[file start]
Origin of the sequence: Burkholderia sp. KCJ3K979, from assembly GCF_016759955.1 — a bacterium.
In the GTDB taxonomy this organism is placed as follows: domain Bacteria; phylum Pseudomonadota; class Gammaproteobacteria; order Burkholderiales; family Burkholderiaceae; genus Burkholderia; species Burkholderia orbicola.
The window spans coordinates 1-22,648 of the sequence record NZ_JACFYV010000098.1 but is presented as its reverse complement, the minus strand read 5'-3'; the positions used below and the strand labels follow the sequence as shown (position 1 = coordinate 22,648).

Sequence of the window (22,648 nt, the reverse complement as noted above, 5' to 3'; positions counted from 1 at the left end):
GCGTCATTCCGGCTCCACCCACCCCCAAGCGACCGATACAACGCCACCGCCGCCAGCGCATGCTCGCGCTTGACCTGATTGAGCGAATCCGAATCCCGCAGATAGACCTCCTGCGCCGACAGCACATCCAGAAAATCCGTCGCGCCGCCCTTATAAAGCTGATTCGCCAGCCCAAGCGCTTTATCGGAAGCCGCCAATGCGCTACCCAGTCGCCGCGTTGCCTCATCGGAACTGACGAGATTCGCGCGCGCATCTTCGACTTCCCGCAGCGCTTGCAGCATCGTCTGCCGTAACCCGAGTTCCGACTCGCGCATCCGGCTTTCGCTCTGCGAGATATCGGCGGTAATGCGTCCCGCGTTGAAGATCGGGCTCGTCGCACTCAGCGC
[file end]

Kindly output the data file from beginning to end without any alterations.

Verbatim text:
Origin of the sequence: Burkholderia sp. KCJ3K979, from assembly GCF_016759955.1 — a bacterium.
In the GTDB taxonomy this organism is placed as follows: domain Bacteria; phylum Pseudomonadota; class Gammaproteobacteria; order Burkholderiales; family Burkholderiaceae; genus Burkholderia; species Burkholderia orbicola.
The window spans coordinates 1-22,648 of the sequence record NZ_JACFYV010000098.1 but is presented as its reverse complement, the minus strand read 5'-3'; the positions used below and the strand labels follow the sequence as shown (position 1 = coordinate 22,648).

Sequence of the window (22,648 nt, the reverse complement as noted above, 5' to 3'; positions counted from 1 at the left end):
GCGTCATTCCGGCTCCACCCACCCCCAAGCGACCGATACAACGCCACCGCCGCCAGCGCATGCTCGCGCTTGACCTGATTGAGCGAATCCGAATCCCGCAGATAGACCTCCTGCGCCGACAGCACATCCAGAAAATCCGTCGCGCCGCCCTTATAAAGCTGATTCGCCAGCCCAAGCGCTTTATCGGAAGCCGCCAATGCGCTACCCAGTCGCCGCGTTGCCTCATCGGAACTGACGAGATTCGCGCGCGCATCTTCGACTTCCCGCAGCGCTTGCAGCATCGTCTGCCGTAACCCGAGTTCCGACTCGCGCATCCGGCTTTCGCTCTGCGAGATATCGGCGGTAATGCGTCCCGCGTTGAAGATCGGGCTCGTCGCACTCAGCGC